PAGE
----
The third issue—consent—also involves the information that doctors need to convey to their patients. Physicians need to let patients know that they will tell them about clinically significant results from genomic testing, and they need to explain that they will not tell patients about results that are not clinically significant unless specifically requested. Physicians
should ask their patients if they want to know more, in which case access to additional information can be provided. “Having them consent to the fact that you are not going to tell them about absolutely everything that is in those 6.8 billion base pairs is, I think, both ethically a good idea and maybe legally a good idea,” Greely said. “The goal of the medical profession shouldn’t be to eliminate possibilities that it will get sued but to do a good job in taking care of its patients, which in turn will limit the number of times it loses lawsuits.”
The fourth category is the most challenging, Greely said: How can health care providers tell patients about all of the genetic results that are clinically significant? Based on early experiences with whole-genome analysis, an average patient might have roughly 100 clinically significant genetic variants, with 5 to 10 things that are quite important and 90 to 100 that deserve mention. Even if a genetic counselor spent just 3 minutes talking about each thing, discussing 100 results would require 5 hours. “Who is going to give that counseling? Who is going to listen to that counseling? And most important, who is going to pay for that counseling? We are going to have a real challenge trying to educate patients about what this means.”
Research projects are needed to look at how best to convey information to patients about their genetics, Greely said. The solution will probably involve presentations using various media combined with some face-to-face discussions, especially for the most important results. “You don’t want them just reading it on the Web,” he said. And doctors should be careful that patients understand the implications of the information, he said: “‘Yes, your BRCA1 and BRCA2 genes are normal, but no, that doesn’t mean you should stop getting mammograms,’ which is the kind of mistake I am afraid patients will likely make that could be fatal.”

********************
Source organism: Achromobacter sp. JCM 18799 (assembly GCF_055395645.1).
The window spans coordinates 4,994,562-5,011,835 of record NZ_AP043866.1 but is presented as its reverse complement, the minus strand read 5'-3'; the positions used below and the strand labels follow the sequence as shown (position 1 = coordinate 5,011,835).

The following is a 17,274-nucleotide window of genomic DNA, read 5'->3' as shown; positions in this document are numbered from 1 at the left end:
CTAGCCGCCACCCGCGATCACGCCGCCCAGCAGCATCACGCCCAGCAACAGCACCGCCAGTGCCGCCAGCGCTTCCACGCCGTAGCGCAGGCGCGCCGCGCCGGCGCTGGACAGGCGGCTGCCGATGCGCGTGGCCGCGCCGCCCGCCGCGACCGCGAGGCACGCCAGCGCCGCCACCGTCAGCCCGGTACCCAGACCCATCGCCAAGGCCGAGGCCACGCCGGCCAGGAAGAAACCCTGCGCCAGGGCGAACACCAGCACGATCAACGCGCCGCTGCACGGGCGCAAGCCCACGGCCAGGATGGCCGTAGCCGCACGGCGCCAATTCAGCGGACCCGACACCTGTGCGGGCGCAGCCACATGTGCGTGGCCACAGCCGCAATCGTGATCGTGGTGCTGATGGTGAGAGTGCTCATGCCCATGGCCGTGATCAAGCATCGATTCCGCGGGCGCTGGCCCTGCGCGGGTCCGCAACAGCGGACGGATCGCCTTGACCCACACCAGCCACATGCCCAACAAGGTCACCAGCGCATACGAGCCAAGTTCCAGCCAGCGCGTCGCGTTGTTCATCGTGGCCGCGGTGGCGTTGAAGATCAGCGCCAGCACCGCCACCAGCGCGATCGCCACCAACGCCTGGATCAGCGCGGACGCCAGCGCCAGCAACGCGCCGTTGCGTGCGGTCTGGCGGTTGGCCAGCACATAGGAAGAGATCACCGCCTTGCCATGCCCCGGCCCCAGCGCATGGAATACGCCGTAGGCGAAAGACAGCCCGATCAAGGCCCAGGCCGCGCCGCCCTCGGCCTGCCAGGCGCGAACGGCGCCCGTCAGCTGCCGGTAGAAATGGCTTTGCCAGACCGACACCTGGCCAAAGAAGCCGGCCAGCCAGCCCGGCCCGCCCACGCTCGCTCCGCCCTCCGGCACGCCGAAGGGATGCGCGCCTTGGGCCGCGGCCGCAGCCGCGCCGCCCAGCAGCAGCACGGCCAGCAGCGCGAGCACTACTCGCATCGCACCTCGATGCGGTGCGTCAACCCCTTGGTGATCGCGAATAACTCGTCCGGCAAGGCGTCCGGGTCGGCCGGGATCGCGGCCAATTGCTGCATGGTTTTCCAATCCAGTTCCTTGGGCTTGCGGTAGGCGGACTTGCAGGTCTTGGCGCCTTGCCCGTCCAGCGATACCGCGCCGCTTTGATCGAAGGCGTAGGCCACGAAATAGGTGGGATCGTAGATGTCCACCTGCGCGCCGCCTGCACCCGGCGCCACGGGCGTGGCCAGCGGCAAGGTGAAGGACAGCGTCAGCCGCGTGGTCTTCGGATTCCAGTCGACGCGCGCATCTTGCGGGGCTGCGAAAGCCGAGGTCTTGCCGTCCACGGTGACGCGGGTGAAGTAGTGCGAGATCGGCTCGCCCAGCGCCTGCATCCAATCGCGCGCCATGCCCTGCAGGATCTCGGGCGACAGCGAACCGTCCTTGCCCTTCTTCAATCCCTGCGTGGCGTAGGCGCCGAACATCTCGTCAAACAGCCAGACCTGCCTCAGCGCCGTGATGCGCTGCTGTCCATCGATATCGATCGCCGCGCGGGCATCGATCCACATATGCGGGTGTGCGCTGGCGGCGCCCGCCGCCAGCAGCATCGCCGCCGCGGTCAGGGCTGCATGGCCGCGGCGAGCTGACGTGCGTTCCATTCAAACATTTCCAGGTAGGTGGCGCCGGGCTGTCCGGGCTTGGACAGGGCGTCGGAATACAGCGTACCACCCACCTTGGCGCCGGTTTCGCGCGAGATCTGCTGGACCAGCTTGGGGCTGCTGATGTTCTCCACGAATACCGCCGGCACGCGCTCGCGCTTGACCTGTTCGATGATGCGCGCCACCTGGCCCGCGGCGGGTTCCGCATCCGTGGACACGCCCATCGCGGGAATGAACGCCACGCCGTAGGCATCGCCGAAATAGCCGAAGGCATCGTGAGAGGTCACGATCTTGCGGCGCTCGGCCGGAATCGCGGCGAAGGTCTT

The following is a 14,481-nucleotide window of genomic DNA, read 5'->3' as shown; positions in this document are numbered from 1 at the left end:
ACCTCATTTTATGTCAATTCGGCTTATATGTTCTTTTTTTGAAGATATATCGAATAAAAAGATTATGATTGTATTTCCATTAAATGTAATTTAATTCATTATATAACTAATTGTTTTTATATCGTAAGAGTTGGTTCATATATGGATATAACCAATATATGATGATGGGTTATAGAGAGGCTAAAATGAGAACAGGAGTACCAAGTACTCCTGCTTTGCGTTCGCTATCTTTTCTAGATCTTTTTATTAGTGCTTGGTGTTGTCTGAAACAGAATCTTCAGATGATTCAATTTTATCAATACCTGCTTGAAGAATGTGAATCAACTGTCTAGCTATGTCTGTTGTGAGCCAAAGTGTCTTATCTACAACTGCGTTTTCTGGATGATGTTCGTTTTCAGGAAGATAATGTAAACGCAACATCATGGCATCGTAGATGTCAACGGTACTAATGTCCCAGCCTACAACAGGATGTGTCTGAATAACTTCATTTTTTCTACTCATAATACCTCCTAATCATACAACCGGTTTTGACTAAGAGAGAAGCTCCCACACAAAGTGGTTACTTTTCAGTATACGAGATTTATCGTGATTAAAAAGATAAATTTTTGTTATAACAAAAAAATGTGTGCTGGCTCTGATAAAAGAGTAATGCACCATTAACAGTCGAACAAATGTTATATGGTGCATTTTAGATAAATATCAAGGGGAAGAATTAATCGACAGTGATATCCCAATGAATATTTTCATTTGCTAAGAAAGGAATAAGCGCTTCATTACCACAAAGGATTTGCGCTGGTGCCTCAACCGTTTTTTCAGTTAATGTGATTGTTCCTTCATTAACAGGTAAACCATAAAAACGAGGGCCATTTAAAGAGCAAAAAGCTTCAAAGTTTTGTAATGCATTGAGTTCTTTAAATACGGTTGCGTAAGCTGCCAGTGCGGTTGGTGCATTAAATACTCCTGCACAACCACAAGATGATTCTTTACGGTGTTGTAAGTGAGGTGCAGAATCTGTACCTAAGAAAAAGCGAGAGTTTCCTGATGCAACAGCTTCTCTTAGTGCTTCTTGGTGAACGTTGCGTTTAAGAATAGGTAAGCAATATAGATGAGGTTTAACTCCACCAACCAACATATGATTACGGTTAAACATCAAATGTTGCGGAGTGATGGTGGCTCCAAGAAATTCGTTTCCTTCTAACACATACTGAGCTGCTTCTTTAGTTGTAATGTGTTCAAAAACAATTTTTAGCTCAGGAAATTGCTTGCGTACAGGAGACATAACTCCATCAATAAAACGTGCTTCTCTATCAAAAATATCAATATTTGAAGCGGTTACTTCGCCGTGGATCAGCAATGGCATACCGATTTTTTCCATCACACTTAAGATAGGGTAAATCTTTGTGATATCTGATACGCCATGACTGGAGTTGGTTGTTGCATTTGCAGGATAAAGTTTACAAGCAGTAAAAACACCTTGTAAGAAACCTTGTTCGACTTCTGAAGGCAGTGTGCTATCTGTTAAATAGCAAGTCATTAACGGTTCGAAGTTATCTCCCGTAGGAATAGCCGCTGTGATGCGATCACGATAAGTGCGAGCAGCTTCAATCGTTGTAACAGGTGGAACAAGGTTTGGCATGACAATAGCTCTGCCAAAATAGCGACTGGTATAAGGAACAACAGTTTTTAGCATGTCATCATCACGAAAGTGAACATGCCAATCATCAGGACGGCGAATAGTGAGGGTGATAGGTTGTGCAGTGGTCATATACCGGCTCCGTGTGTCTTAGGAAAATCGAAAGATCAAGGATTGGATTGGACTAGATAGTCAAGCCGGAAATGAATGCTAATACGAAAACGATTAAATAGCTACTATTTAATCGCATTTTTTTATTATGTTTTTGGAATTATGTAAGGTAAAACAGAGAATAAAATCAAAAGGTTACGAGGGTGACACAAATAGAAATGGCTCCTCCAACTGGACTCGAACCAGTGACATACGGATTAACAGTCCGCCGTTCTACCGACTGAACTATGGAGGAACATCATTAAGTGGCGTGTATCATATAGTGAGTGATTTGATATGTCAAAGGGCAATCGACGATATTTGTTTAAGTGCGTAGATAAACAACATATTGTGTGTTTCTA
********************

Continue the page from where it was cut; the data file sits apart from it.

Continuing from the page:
Greely also discussed five privacy-related issues. First, where should information be stored? Options mentioned at the workshop include resequencing as needed, giving it to the patient, inserting it into the EMR, or putting it in the cloud. “My own sense right now is the right answer is, yes, all of the above,” Greely said. On one end of the spectrum, the information is always available for re-sequencing since it cannot be removed from the nucleus. On the other end, if a patient changes doctors or health plans, as most Americans do, having the information in the cloud will enable the information to be retrieved by a new health care system.
Second, a germline sequence will not change over time, but interpretations will change continually as research progresses and as a patient goes through life. Standards will be needed for how often data need to be re-
queried with software interpretation tools and how to pass new information on to doctors, said Greely.
The third category involves children. Today, children are generally not tested for health conditions that are not important during their minority. But if all children are tested neonatally, how will those data be treated? Should the data be stored in a lockbox and given to them when they are 18? Should the data be given to their parents or pediatricians? “I don’t know the answer to this one,” Greely said. “It is a tricky one, but it is one where we are going to have to come up with an answer.”
Fourth, the huge amount of genomic information that will soon be stored in EMRs and in the cloud could be enormously valuable for the understanding of disease. How much pressure should society exert on individuals to encourage them to let those data be used for research? Perhaps we should consider that patients could be compensated in some manner when they allow their information to be used for research purposes. This is another issue that will be difficult to resolve, Greely said.
Finally, technological approaches cannot completely resolve confidentiality problems. “The good news of genetic data is it will be protected as much as other health data,” Greely said. “The bad news is it will be protected as much as other health data.” There will always be some security risk involved with storing the data since it, like any other data, can be compromised illegally or through poor oversight by the user, such as losing a password or a laptop. Even if data are anonymized, people can be reidentified if phenotype and genotype data are combined. “Confidentiality cannot be guaranteed, and we need to be honest with people about that,” Greely said. “We need to tell them there is some privacy risk.”
Greely concluded by briefly mentioning several other issues that will loom large in an era of genomic medicine. Parents will more easily be able to make decisions about the genetic traits of their children. The information will be available for governments to construct universal forensic databases. People will make invalid and discriminatory connections between genetic data and personal or group attributes.
As the cost of sequencing continues to plummet, genome sequencing will become ubiquitous, Greely said. “We can manage the transition in ways that make it less painful, or we can manage it or fail to manage it in ways that make it more painful,” he said. “I applaud the Institute [of Medicine] for this workshop, because it is really important for us to try to figure out how to use this in ways that maximize its benefits and try to minimize its harms.”